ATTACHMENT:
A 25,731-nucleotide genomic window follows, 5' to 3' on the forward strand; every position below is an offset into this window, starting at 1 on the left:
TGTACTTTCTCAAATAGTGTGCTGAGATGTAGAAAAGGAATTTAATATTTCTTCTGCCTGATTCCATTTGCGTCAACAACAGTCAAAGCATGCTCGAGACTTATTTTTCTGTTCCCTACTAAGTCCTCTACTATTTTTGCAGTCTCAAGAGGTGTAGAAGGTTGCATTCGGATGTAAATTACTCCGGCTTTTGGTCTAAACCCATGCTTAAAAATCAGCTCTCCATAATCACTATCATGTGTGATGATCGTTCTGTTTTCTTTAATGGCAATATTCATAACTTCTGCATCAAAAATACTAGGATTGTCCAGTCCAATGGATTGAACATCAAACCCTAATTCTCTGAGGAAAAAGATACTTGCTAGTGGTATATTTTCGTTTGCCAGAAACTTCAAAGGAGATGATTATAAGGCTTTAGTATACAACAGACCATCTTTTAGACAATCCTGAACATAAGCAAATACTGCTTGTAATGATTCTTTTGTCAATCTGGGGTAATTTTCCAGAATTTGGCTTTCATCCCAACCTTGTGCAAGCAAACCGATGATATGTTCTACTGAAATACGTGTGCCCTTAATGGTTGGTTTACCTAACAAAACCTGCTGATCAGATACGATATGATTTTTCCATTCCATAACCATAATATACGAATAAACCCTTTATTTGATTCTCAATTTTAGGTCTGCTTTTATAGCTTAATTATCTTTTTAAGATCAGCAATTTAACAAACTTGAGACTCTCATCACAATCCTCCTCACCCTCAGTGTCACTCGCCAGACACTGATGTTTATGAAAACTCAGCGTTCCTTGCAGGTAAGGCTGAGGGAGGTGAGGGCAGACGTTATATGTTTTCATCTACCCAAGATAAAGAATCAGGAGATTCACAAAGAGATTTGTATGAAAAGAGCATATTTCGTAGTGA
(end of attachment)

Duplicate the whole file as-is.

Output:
A 25,731-nucleotide genomic window follows, 5' to 3' on the forward strand; every position below is an offset into this window, starting at 1 on the left:
TGTACTTTCTCAAATAGTGTGCTGAGATGTAGAAAAGGAATTTAATATTTCTTCTGCCTGATTCCATTTGCGTCAACAACAGTCAAAGCATGCTCGAGACTTATTTTTCTGTTCCCTACTAAGTCCTCTACTATTTTTGCAGTCTCAAGAGGTGTAGAAGGTTGCATTCGGATGTAAATTACTCCGGCTTTTGGTCTAAACCCATGCTTAAAAATCAGCTCTCCATAATCACTATCATGTGTGATGATCGTTCTGTTTTCTTTAATGGCAATATTCATAACTTCTGCATCAAAAATACTAGGATTGTCCAGTCCAATGGATTGAACATCAAACCCTAATTCTCTGAGGAAAAAGATACTTGCTAGTGGTATATTTTCGTTTGCCAGAAACTTCAAAGGAGATGATTATAAGGCTTTAGTATACAACAGACCATCTTTTAGACAATCCTGAACATAAGCAAATACTGCTTGTAATGATTCTTTTGTCAATCTGGGGTAATTTTCCAGAATTTGGCTTTCATCCCAACCTTGTGCAAGCAAACCGATGATATGTTCTACTGAAATACGTGTGCCCTTAATGGTTGGTTTACCTAACAAAACCTGCTGATCAGATACGATATGATTTTTCCATTCCATAACCATAATATACGAATAAACCCTTTATTTGATTCTCAATTTTAGGTCTGCTTTTATAGCTTAATTATCTTTTTAAGATCAGCAATTTAACAAACTTGAGACTCTCATCACAATCCTCCTCACCCTCAGTGTCACTCGCCAGACACTGATGTTTATGAAAACTCAGCGTTCCTTGCAGGTAAGGCTGAGGGAGGTGAGGGCAGACGTTATATGTTTTCATCTACCCAAGATAAAGAATCAGGAGATTCACAAAGAGATTTGTATGAAAAGAGCATATTTCGTAGTGA